The dynamic association of being and non-being
Heidegger's thoughts on Plato's Sophist beyond platonism
This article examines Heidegger's interpretation of Plato's Sophist, focusing on his attempts to grasp Plato's original thinking of being and non-being. Some contemporary thinkers and commentators argue that Heidegger's view of Plato is simply based on his criticism against the traditional metaphysics of Platonism and its language. But a close reading of his lecture on the Sophist reveals that his view of Plato is grounded in Plato's questioning struggle with the ambiguous nature of human speech or language (logos). For Heidegger, Plato's way of philosophizing is deeper than the metaphysical understanding of Platonism which sees only fixed ideas of being. In the Sophist, dialectical thinking of Plato constantly confronts the questionable force of the logos which betrays the natural possibility of non-being based on the tension between movement and rest. Thus, from Plato's original insight Heidegger uncovers the dynamic association (koinōnia) of being and non-being as a natural ground of everyday living with others. However, although Heidegger's understanding of the Sophist powerfully demonstrates the lively possibility (dunamis) of being beyond the customary perspective of Platonic metaphysics, his interpretation fails to further disclose Plato's political question of being emerging in the Sophist, which seeks the true associative ground of human beings.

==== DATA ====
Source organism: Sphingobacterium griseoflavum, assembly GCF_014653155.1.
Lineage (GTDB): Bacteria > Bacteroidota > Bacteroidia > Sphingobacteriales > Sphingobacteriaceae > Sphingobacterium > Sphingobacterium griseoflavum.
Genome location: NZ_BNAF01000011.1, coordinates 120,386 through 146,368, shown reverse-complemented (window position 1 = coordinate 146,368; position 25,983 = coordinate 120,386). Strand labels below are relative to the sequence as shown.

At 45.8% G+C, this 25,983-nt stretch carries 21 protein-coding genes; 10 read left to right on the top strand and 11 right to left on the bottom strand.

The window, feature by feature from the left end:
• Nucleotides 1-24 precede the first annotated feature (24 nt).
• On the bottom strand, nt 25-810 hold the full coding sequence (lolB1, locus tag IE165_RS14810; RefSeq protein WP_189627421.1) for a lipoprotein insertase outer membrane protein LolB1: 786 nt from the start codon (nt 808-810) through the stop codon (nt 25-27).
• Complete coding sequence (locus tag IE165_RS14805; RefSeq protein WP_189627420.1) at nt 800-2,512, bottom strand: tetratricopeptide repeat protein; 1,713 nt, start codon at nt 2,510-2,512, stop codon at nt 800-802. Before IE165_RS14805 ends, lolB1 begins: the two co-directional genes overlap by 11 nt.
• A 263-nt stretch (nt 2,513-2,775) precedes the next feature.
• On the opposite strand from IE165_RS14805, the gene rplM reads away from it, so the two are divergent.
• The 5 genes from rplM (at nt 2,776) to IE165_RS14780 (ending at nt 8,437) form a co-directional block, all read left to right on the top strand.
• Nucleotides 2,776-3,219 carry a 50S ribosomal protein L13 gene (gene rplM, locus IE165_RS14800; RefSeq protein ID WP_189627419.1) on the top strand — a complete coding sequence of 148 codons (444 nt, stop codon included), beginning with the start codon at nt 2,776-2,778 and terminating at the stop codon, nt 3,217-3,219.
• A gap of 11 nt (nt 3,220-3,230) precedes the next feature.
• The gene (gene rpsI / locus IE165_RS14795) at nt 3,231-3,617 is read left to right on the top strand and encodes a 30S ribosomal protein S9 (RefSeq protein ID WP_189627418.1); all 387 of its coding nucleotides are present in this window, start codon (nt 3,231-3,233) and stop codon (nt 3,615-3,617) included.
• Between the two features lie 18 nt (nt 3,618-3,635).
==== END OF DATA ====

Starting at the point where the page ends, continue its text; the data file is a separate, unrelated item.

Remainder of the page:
Lee, S. (2016). The dynamic association of being and non-being: Heidegger's thoughts on Plato's Sophist beyond platonism. Human Studies 39 (3), pp. 385-403.
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